Day 21, 14 miles, near airport road
The beds are comfy but we have to keep hiking. We head back to the dreaded SR20 and hike for a mile and a half to the trailhead. We are excited for the newly constructed trail. It’s supposed to be nice.
Soon we enter a burn area, a little bit of a bummer. Then we get to the cool new boardwalk, it’s pretty sweet. Then there is more burn area. Out of the burn area we enter a pine plantation. They’ve built up rows to plant the pine trees in and we’re walking up and down across the rows. It gets to be really annoying. We’re really bummed out that this supposed nice section is so disappointing and GL is about to lose it. He’s had it and walks a road out to hwy 81 while I continue on the last mile of trail. This last part is actually quite nice and with the low water tables also dry. We meet up again at the hwy trailhead.
The next section is sweet trail along a crystal clear creek followed by an old pine plantation with level trail. GL is still grouchy and leaves the trail again to roadwalk to our planned campsite.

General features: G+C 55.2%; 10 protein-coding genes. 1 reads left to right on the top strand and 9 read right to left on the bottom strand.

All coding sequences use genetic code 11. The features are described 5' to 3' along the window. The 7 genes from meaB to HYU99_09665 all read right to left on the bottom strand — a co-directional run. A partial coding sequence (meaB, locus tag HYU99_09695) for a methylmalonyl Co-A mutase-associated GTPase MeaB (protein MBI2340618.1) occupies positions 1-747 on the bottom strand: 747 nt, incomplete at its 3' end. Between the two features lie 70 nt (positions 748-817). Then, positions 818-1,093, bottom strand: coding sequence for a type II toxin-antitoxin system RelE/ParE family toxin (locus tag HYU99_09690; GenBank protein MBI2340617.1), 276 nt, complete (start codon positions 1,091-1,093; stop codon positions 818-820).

Since the trail is shorter and still nice I beat him to the intersection but I see him coming so I wait. He checked the radar and severe rain is supposed to hit us soon. This is not the time to split up. He follows me up the trail and we see the clouds getting darker and the wind picking up. We head for a more forested area hoping to set up the tent before it starts raining. Our timing is impeccable. It’s only light rain at first but it turns into a downpour pretty quickly.
At first we think it’s funny and we’re nice and dry. When it really hits us it’s no longer fun and games. We hold on to the tent so it doesn’t blow in, the back end collapses once. Water is coming in from the sides and we use our little dollar shammy to mop things up. When I go outside to restake the back end I see fallen branches all over the place. The thunder and lightning intensify. I am definitely not a happy camper. I hate thunder storms!
We try to keep our important things dry and don’t get our sleeping bags out until it really looks like the worst is over.
We can still hear thunder in the distance but are now comfy in our bags reasonably dry.